An extravagant fraudster who ran a series of unregulated Ponzi schemes lavished £6.2m on cars, race horses and holidays, it has been revealed.
Benjamin Wilson, who has been jailed for seven years, frittered away millions of pounds of investors' money on luxuries, including a palatial £4m home in the exclusive Sandbanks area of Poole, in Dorset
Between 2003 and 2010, Wilson spent £200,000 on racing and horses; £200,000 on cars, including a Ferrari California; £100,000 on shopping and hundreds of thousands more on leisure and holidays.
On one trip to Las Vegas his bar bill alone soared to a staggering $37,000.
But the opulent and hedonistic lifestyle had been funded through a web of deceit and looting.
He persuaded hundreds of investors to part with their cash and invest in his SureInvestment company, which would then invest in the futures market, with the lure of enormous profits.
In 2005 he claimed the firm was making profits of up to 146% a year and was worth $3.6, when in fact Wilson had less than £100,000 at that point and in the previous year he had lost 90% of investors' money.
As a result of his deception, SureInvestment continued to attract investors, with in-coming money used to pay those who wished to withdraw their funds in the Ponzi-style scheme.
By April 2010 Wilson was falsely claiming that the SureInvestment scheme was valued at $160 million.
What is a Ponzi scheme?
A Ponzi scheme is a fraudulent investment scheme in which existing investors are paid returns from their own capital or from the money of new investors.
They depend on more and more people being enrolled in the scam, with funds from those who invest late in the scheme being used to reward early entrants.
While the instigator of the fraud makes money, most participants spend a lot of time recruiting more members to prop up their ever dwindling returns.
To keep up appearances Wilson spent £4.8m on an exclusive office, complete with a massage room, bar, games area and life coach.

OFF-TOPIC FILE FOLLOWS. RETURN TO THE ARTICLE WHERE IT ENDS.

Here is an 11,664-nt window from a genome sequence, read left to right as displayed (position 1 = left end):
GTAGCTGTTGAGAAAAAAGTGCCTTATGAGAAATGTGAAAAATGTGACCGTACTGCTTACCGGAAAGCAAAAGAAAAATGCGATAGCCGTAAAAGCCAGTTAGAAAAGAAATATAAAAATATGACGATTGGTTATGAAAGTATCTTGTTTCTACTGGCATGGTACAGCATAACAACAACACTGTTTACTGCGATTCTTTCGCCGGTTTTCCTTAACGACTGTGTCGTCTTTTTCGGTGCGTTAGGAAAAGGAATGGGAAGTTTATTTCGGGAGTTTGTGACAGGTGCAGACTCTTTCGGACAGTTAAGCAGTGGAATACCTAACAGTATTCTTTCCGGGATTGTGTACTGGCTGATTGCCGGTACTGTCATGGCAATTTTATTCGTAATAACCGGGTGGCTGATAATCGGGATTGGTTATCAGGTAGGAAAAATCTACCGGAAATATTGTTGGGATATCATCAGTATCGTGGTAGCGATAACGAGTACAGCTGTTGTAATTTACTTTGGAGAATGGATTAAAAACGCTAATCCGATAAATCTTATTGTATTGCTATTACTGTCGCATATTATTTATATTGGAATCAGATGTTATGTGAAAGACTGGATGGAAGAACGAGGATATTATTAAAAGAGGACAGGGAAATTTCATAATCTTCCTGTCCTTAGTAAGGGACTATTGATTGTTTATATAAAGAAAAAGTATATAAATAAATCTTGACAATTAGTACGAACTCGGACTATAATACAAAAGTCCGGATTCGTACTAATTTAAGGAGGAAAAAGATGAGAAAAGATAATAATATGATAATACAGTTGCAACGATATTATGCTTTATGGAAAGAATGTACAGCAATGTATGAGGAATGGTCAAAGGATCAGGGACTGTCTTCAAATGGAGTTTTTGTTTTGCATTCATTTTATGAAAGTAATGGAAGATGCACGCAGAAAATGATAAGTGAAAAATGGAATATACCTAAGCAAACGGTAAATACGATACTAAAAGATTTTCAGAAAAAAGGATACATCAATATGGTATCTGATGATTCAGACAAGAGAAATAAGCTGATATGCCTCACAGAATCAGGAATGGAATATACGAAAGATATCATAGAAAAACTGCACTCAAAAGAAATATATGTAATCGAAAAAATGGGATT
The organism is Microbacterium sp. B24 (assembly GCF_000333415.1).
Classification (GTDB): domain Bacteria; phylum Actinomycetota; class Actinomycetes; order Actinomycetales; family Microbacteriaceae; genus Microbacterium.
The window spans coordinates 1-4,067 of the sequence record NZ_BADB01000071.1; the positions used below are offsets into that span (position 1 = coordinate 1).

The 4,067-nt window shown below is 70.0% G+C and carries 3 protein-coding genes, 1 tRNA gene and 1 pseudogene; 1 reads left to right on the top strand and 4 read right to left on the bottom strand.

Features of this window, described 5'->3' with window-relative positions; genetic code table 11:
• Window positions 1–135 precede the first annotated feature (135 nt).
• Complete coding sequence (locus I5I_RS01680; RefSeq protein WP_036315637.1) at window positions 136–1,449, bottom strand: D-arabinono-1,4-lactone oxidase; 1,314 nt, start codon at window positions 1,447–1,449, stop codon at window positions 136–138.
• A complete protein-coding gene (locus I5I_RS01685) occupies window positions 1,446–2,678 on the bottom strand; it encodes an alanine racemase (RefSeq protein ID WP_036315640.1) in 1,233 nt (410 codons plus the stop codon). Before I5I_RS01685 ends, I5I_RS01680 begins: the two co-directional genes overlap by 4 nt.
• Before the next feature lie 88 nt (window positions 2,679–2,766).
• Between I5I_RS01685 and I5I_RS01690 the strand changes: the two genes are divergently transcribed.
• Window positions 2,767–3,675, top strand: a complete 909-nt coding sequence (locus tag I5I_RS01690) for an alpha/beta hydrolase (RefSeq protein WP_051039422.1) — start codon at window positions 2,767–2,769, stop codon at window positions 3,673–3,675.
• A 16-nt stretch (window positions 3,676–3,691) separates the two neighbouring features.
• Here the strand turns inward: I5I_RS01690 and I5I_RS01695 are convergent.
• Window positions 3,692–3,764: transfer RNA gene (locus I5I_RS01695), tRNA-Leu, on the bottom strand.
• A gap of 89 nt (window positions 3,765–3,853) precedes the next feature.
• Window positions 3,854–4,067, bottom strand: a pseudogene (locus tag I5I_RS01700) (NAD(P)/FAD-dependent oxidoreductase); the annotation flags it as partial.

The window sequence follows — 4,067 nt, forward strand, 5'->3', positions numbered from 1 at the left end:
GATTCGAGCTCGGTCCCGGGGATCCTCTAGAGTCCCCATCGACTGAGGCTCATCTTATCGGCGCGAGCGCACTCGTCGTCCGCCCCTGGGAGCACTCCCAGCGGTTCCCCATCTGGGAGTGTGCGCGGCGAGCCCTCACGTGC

It was also filled with "traders" who were merely doing simulated computer trading. These traders, a court was told, were all keen to learn from Wilson, the apparent financial maestro.
But authorities caught up with Wilson, who has since been declared bankrupt and whose former Sandbanks property, is now being sold to repay creditors.
Within months of the then 24-year-old Wilson setting up SureInvestment, the regulator had informed him that he needed to be authorised to continue to trade or had to close down.
Wilson lied to the regulator, claiming he had wound up the firm and repaid his investors. To verify his account, the FSA contacted investors. However, Wilson persuaded them to tell the regulator that he had returned their money, when in reality he had encouraged them to invest in a separate overseas fund.
In October 2010, following information that suggested Wilson was still operating an investment scheme, the Financial Services Authority (FSA), obtained an injunction to freeze assets and restrain the unauthorised activity.
When the scale of his dishonesty became clear, the FSA began a criminal investigation and Wilson was arrested at his beachfront home.
Palace in decline
Insolvency firm Haslers obtained possession of Wilson's Sandbanks home Rhapsody in 2012.
It found the £4 million home had fallen into disrepair, noting:
- Flooded electrics in part of the house
- A leak from a wetroom into the downstairs lounge
- Leaking swimming pool
- The house smelt of rotten food as the fridge had been full when electricity tripped out
- Bags of rubbish scattered all over the house
- Overgrown front garden
- Bathrooms in need of a "deep clean"
A buyer has been found for the home, which solicitors said has gained "notoriety" locally. The £2 million house was on the market for 10 months.
Wilson, who was also sentenced to five months imprisonment in April 2012 for repeated breaches of the FSA High Court injunction, pleaded guilty in December 2013.
In total, more than 300 investors trusted Wilson with £21.8m. When regulators finally closed the scam, it was calculated Wilson owed £17.54m to investors, and that just £5.39m will be recovered.
Sentencing Wilson, Judge Michael Grieve QC said: "It was an utterly shameless confidence fraud.
"The purpose was to give [Wilson] a lifestyle of untold lavishness and luxury. It was abuse of trust on a massive scale."